Beach Battle Adds Another Wrinkle to Coronavirus Regulations
On Thursday in California, Gov. Gavin Newsom announced that beaches in Orange County would be ordered closed. The announcement came after a string of increased crowds at beaches along the coast, which had remained open with social distancing guidelines. The New York Times notes that crowds came from other area counties where beaches were already shut down. “The county-by-county approach in California and Florida, perhaps the two states most defined by their iconic coastlines, has resulted in a patchwork of evolving rules that differ day to day, and even from beach to beach. Figuring out how to keep coastal areas safe represents one of the toughest dilemmas for state officials as they begin to move out of coronavirus lockdowns,” report the Times. In Florida, some parts of the state have begun to re-open following weeks of shutdown. PRRI data from March shows that much of the country had been hesitant about participating in normal life during the pandemic. More than three in four Americans said they were likely to avoid activities that involved crowds or groups of people as a result of the coronavirus, including taking a cruise (81%), attending a concert or sporting event (80%) or going to the movies (79%). On Friday, Florida Gov. Ron DeSantis announced that parks and beaches across the state would re-open. “Sunlight rapidly killed the virus quickly,” DeSantis told onlookers. No data thus far has proven that UV in sunlight would make any difference in the coronavirus infection rate. DeSantis’ announcement comes days after a high-profile meeting with President Donald Trump at the White House. Recent PRRI data shows that Trump’s favorability in battleground states, including Florida, has dropped substantially since March, from 53% to 38%.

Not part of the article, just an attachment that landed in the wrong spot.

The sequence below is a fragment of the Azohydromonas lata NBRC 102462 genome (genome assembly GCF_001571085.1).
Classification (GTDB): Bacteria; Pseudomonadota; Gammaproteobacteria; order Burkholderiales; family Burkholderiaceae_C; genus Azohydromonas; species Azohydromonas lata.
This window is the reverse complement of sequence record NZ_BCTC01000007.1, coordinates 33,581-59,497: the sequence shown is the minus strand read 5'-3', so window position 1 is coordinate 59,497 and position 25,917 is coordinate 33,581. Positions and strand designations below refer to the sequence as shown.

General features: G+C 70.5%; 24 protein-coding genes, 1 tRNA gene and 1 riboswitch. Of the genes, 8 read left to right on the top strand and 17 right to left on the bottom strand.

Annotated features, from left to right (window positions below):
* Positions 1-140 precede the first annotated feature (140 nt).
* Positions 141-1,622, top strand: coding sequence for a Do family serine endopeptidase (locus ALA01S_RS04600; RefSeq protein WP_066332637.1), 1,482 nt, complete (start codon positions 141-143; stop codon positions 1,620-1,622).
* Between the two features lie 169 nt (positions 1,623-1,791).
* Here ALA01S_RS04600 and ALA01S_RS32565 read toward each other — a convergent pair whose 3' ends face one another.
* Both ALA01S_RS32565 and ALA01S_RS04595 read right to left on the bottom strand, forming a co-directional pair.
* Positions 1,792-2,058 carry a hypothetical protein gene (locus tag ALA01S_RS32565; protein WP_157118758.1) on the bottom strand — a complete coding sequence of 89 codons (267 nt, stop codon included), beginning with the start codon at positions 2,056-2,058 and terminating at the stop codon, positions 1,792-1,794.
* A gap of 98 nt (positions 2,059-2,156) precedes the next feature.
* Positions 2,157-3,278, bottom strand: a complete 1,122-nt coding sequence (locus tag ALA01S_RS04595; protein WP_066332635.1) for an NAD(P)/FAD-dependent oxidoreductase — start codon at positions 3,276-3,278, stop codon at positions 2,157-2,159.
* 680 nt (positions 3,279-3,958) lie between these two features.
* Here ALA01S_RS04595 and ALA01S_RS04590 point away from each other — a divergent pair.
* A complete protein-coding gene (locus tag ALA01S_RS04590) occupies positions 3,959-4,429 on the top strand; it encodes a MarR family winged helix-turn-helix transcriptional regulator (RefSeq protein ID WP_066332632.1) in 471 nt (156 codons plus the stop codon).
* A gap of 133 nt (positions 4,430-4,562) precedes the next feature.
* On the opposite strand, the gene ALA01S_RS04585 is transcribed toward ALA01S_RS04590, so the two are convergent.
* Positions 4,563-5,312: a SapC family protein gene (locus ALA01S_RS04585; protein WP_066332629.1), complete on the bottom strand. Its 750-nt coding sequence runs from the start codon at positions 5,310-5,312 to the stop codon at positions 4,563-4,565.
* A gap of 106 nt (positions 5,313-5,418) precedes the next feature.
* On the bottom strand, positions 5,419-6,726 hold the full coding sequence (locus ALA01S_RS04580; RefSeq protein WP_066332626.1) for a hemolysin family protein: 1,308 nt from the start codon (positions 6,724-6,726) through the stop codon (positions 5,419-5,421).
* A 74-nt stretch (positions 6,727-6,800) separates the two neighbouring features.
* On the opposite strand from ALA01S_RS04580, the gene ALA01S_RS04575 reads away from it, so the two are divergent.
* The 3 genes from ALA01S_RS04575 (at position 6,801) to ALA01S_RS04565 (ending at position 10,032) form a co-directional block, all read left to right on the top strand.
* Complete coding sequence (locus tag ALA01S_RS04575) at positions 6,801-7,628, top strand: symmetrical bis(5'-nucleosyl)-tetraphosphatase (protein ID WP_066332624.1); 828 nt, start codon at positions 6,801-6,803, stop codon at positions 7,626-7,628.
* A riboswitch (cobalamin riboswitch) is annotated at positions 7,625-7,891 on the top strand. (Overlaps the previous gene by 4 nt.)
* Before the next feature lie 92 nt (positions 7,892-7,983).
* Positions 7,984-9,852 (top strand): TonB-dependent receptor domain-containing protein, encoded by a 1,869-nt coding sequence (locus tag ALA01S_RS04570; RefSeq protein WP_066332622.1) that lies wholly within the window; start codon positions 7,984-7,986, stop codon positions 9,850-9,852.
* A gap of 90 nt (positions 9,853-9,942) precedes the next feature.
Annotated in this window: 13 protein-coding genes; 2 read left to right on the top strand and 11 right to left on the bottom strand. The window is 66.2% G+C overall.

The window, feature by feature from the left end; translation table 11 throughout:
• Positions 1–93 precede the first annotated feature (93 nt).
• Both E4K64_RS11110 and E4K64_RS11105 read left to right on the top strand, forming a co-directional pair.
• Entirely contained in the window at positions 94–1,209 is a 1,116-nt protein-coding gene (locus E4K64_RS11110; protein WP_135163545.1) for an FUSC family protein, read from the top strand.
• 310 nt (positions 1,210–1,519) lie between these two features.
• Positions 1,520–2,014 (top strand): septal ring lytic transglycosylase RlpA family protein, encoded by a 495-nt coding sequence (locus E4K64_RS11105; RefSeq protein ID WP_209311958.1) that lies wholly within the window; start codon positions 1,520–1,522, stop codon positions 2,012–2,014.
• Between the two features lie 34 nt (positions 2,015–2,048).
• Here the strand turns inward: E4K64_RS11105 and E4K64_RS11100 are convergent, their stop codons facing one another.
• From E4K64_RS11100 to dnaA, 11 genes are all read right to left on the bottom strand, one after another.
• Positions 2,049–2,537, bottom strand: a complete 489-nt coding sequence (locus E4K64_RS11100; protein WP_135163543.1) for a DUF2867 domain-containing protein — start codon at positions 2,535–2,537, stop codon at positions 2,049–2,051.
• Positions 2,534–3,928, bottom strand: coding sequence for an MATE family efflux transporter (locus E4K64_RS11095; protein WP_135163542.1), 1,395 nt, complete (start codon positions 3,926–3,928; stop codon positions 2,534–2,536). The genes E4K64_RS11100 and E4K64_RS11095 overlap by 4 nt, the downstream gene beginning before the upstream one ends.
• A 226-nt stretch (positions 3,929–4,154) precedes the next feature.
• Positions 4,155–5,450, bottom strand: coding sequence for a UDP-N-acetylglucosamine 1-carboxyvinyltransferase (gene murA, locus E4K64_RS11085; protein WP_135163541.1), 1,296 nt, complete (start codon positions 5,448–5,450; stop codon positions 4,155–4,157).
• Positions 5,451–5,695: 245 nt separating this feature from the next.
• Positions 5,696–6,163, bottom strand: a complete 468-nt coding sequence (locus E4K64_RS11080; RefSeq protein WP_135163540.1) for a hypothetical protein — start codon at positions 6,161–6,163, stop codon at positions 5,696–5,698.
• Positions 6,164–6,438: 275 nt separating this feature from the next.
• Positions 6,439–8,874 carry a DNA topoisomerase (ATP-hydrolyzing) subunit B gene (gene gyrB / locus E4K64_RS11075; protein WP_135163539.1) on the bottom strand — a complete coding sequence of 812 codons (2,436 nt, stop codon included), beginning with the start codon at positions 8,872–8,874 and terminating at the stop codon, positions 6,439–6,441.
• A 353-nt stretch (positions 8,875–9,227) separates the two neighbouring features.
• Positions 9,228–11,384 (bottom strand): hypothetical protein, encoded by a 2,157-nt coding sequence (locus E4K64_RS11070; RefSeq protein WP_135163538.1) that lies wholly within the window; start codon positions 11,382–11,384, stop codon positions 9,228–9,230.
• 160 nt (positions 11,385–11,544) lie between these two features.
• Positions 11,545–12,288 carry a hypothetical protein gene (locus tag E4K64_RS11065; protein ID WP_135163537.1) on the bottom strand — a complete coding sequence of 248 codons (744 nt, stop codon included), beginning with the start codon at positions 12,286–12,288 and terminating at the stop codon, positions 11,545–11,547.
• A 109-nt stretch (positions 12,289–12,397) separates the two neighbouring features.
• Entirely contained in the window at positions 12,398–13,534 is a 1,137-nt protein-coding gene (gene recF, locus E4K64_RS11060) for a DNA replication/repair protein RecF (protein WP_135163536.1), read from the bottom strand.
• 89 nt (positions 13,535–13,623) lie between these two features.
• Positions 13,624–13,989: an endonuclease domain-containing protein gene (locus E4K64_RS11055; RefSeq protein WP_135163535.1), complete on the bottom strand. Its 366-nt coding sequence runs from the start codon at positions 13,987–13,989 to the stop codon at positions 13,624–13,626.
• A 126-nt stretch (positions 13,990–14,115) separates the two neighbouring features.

The Face Mask is the Latest Symbol in the Ongoing Culture War
In a new piece for Politico, Ryan Lizza and Daniel Lippman make the case that the face mask is the newest symbol for the ongoing culture war between the left and the right in American politics. According to Lizza and Lippman, the stark partisan disagreements amid the coronavirus pandemic is “a sign that in a deeply polarized America, almost anything can be politicized and turned into a token of tribal affiliation.” For progressives, they argue, wearing a mask is a sign that you take the pandemic seriously and are willing to make a personal sacrifice to save lives. On the right, the mask is often seen as a symbol of overreaction, and mask promotion on social media is a target of ridicule. In the White House, the reporters believe that mask-wearing is even more political and inconsistent, with Trump recently saying that he would not wear a mask despite recommendations from the Centers for Disease Control and Prevention that all Americans wear “cloth face coverings.” And, just this week, Vice President Mike Pence toured the Mayo Clinic maskless — he was the only one in photos who had nothing to cover his face. PRRI data from 2019 shows just how negatively Democrats and Republicans view each other, solidifying the argument that the culture war won’t be going away anytime soon. A clear majority (82%) of Republicans say the Democratic Party has been taken over by socialists, while similar number (80%) of Democrats say the Republican Party has been taken over by racists.